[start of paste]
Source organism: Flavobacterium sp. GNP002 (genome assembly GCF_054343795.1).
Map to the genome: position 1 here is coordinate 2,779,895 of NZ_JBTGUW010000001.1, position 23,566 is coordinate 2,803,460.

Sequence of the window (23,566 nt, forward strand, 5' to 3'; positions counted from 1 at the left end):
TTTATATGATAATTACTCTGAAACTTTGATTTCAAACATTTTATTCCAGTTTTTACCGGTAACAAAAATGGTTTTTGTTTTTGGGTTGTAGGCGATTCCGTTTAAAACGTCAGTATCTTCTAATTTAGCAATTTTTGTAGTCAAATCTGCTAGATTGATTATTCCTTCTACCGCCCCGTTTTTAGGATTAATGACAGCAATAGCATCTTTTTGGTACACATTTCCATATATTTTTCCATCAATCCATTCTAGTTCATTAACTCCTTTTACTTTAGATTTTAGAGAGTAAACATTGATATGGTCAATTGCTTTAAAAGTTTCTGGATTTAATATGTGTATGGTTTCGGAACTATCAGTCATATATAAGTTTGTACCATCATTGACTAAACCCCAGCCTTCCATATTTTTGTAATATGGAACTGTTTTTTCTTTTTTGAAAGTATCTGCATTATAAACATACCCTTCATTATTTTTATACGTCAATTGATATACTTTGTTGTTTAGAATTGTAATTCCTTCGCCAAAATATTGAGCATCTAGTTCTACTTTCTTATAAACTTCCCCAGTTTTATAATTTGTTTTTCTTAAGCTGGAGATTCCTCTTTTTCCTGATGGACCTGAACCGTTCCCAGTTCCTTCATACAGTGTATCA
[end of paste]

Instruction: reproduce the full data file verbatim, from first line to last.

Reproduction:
Source organism: Flavobacterium sp. GNP002 (genome assembly GCF_054343795.1).
Map to the genome: position 1 here is coordinate 2,779,895 of NZ_JBTGUW010000001.1, position 23,566 is coordinate 2,803,460.

Sequence of the window (23,566 nt, forward strand, 5' to 3'; positions counted from 1 at the left end):
TTTATATGATAATTACTCTGAAACTTTGATTTCAAACATTTTATTCCAGTTTTTACCGGTAACAAAAATGGTTTTTGTTTTTGGGTTGTAGGCGATTCCGTTTAAAACGTCAGTATCTTCTAATTTAGCAATTTTTGTAGTCAAATCTGCTAGATTGATTATTCCTTCTACCGCCCCGTTTTTAGGATTAATGACAGCAATAGCATCTTTTTGGTACACATTTCCATATATTTTTCCATCAATCCATTCTAGTTCATTAACTCCTTTTACTTTAGATTTTAGAGAGTAAACATTGATATGGTCAATTGCTTTAAAAGTTTCTGGATTTAATATGTGTATGGTTTCGGAACTATCAGTCATATATAAGTTTGTACCATCATTGACTAAACCCCAGCCTTCCATATTTTTGTAATATGGAACTGTTTTTTCTTTTTTGAAAGTATCTGCATTATAAACATACCCTTCATTATTTTTATACGTCAATTGATATACTTTGTTGTTTAGAATTGTAATTCCTTCGCCAAAATATTGAGCATCTAGTTCTACTTTCTTATAAACTTCCCCAGTTTTATAATTTGTTTTTCTTAAGCTGGAGATTCCTCTTTTTCCTGATGGACCTGAACCGTTCCCAGTTCCTTCATACAGTGTATCA